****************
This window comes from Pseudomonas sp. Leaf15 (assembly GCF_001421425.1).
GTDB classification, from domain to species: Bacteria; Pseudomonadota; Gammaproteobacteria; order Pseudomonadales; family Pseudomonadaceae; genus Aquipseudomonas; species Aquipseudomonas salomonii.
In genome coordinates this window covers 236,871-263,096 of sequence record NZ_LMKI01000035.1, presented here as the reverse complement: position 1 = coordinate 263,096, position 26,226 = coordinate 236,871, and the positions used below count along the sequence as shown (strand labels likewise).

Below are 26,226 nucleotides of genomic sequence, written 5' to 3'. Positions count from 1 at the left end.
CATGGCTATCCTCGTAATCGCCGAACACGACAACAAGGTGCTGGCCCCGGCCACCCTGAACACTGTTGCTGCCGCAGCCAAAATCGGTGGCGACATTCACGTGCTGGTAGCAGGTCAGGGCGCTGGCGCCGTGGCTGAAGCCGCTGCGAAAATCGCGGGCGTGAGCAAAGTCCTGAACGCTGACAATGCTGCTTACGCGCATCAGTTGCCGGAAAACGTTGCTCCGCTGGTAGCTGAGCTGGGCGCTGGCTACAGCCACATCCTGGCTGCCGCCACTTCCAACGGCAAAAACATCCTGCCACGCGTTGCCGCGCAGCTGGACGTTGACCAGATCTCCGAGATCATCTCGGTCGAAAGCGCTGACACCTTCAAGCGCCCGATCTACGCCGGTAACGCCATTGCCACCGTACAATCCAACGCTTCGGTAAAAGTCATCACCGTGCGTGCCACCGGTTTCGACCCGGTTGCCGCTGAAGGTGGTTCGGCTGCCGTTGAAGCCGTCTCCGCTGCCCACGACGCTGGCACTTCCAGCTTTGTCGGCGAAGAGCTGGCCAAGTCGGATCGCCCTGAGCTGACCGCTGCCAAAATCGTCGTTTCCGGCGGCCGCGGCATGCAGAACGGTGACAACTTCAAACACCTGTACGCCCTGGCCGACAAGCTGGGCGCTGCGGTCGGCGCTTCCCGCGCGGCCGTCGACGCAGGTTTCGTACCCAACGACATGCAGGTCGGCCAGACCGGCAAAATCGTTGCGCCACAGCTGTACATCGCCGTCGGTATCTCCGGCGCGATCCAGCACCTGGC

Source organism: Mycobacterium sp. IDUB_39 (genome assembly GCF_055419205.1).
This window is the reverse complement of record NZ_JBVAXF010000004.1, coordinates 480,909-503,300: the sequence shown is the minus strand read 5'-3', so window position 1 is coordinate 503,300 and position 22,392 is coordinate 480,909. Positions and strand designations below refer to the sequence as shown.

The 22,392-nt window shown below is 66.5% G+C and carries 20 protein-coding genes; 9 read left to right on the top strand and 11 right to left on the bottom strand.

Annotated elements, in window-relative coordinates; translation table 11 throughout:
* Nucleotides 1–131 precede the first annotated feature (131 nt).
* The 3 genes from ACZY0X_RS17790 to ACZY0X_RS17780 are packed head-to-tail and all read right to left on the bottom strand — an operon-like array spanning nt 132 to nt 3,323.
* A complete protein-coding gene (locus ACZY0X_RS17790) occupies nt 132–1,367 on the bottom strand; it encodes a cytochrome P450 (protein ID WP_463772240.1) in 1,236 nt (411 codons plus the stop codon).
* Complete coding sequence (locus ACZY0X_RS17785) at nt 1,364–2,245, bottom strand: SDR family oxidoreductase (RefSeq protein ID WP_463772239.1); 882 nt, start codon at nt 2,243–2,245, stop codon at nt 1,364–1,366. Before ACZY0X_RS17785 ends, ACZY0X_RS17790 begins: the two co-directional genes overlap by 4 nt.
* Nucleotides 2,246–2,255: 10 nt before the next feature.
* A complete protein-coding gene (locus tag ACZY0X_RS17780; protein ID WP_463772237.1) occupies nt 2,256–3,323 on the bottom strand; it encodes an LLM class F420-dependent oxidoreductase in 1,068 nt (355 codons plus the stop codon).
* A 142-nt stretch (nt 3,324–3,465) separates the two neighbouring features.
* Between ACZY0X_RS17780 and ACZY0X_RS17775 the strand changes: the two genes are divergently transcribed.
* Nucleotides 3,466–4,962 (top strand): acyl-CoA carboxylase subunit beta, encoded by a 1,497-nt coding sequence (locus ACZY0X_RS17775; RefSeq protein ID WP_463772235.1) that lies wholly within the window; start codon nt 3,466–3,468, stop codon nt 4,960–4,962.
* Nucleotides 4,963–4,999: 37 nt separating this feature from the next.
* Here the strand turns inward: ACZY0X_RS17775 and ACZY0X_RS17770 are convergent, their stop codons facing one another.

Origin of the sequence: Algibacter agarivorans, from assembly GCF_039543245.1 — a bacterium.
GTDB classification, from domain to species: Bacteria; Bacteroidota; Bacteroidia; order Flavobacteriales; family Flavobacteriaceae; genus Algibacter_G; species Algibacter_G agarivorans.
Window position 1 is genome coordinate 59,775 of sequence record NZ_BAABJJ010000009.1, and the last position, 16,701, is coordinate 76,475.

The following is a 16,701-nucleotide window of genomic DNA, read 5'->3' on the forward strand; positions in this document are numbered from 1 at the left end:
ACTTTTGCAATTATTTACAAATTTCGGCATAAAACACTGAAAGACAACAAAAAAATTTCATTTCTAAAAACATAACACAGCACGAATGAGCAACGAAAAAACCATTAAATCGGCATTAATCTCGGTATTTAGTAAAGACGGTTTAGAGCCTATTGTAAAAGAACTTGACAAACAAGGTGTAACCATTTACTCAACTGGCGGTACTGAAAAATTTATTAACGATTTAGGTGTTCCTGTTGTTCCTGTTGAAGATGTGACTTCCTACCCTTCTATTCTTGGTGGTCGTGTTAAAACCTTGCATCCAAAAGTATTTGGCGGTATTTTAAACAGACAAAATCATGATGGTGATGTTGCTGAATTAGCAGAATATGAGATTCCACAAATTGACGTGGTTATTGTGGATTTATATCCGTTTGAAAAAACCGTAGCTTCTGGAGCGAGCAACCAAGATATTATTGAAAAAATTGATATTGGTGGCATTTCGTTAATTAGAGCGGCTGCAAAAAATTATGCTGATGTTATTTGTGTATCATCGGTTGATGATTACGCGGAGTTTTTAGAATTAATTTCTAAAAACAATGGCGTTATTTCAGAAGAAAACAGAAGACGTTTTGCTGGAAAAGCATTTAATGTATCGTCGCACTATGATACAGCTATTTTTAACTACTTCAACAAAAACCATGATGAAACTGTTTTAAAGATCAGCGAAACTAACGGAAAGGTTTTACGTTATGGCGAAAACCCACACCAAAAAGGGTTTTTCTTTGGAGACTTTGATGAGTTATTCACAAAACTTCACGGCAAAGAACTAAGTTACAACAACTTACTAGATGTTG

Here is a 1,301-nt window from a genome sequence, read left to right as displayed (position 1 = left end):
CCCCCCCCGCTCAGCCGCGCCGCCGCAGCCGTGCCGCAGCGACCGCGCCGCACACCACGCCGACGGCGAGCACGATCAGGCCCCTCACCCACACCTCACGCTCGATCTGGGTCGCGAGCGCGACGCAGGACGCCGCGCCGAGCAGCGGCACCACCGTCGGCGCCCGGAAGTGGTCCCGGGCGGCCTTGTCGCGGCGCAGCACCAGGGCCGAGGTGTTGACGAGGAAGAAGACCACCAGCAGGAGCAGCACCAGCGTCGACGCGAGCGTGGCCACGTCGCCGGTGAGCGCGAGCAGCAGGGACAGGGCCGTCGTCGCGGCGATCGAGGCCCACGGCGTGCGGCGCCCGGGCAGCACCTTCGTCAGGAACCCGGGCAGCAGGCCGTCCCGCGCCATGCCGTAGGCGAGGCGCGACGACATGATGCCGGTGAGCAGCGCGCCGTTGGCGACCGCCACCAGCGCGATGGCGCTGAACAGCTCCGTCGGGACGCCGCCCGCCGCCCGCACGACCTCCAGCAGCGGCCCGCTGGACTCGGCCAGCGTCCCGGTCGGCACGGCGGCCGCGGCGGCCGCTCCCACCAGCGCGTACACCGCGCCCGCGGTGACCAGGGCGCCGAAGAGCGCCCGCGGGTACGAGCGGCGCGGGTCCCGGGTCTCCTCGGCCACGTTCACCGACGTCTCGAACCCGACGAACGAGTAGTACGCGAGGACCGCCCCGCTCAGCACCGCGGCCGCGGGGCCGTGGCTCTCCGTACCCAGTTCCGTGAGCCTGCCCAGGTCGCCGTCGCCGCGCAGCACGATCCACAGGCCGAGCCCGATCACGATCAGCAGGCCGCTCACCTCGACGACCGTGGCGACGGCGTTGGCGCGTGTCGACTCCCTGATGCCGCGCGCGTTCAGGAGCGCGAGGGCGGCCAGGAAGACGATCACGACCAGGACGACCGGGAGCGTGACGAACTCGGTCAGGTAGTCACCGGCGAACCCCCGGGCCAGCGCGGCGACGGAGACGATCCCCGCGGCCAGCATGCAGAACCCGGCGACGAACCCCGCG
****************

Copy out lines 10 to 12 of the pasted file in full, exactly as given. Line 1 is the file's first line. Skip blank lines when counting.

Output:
* Nucleotides 1–131 precede the first annotated feature (131 nt).
* The 3 genes from ACZY0X_RS17790 to ACZY0X_RS17780 are packed head-to-tail and all read right to left on the bottom strand — an operon-like array spanning nt 132 to nt 3,323.
* A complete protein-coding gene (locus ACZY0X_RS17790) occupies nt 132–1,367 on the bottom strand; it encodes a cytochrome P450 (protein ID WP_463772240.1) in 1,236 nt (411 codons plus the stop codon).